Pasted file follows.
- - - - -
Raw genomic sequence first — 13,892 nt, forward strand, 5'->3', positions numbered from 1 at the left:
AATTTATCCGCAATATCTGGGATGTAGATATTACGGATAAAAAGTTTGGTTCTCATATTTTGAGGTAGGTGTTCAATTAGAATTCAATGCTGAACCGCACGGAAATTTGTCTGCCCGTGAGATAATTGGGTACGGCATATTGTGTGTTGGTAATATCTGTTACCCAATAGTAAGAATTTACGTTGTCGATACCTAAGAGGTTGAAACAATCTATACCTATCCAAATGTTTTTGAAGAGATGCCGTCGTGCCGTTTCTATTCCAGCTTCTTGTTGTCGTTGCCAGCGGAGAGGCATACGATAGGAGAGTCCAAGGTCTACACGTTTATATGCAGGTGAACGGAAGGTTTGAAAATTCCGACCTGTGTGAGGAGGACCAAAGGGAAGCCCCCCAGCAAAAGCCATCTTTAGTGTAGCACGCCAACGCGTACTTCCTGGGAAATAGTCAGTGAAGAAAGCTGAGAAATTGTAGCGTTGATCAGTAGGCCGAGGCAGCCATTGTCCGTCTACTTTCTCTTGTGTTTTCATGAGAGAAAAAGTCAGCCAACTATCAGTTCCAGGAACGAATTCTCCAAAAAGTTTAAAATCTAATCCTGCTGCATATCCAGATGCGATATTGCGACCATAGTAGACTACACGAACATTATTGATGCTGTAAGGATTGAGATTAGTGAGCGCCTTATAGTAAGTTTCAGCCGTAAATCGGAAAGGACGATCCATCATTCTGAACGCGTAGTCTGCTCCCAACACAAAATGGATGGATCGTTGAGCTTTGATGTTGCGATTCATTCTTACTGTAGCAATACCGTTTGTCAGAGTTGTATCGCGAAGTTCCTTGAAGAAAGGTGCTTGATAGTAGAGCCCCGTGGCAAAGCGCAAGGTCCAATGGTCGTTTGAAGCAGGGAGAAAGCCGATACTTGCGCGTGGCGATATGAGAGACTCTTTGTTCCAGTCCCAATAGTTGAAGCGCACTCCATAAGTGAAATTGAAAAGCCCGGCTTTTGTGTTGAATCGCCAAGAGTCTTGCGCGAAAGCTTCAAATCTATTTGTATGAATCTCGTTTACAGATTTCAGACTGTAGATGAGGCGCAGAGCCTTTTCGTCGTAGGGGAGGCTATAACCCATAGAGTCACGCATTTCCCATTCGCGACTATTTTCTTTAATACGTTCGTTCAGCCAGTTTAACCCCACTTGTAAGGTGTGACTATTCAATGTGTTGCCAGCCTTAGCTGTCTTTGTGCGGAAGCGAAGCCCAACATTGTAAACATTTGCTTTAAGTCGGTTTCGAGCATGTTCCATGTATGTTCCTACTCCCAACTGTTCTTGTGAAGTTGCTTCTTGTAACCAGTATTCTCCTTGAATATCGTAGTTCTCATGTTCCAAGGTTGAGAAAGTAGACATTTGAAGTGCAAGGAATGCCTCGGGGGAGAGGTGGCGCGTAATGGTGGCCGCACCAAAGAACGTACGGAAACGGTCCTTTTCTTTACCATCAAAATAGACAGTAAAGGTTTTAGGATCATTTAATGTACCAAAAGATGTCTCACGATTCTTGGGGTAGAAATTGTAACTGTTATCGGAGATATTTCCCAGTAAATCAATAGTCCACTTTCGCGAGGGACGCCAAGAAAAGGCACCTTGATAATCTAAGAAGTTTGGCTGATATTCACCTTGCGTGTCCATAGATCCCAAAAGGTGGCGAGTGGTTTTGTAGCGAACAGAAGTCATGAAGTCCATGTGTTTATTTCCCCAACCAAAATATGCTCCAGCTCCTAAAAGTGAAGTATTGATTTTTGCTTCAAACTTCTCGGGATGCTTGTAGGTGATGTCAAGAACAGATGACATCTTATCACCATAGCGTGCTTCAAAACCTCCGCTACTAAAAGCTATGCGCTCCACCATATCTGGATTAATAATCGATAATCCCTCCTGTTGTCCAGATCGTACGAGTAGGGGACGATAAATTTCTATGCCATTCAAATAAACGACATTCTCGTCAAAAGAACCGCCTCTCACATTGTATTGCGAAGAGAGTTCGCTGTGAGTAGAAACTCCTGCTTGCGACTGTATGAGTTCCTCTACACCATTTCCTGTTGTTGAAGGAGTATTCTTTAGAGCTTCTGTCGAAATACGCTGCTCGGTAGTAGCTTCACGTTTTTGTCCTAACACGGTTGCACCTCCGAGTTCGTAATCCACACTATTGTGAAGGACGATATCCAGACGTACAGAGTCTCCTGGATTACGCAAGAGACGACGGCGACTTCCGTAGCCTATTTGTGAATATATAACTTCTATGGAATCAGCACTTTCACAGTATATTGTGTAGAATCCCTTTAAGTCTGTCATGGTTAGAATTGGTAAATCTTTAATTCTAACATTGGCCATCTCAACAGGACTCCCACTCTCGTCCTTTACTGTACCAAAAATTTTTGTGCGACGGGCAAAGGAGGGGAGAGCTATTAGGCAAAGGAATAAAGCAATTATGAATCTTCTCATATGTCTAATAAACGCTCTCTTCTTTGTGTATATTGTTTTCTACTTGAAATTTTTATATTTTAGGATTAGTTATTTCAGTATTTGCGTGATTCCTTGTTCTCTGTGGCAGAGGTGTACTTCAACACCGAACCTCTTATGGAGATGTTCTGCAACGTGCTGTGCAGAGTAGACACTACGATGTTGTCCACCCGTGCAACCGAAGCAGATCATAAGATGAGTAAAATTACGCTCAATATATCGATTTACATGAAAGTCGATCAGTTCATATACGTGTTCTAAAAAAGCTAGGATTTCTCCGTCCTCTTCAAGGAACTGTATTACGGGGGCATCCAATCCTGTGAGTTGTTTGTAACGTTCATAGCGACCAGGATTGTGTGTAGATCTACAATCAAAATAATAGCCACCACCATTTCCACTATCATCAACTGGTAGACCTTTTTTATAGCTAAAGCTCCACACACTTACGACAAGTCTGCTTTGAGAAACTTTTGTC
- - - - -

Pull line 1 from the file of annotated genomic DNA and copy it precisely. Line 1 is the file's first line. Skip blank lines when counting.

Raw genomic sequence first — 13,892 nt, forward strand, 5'->3', positions numbered from 1 at the left: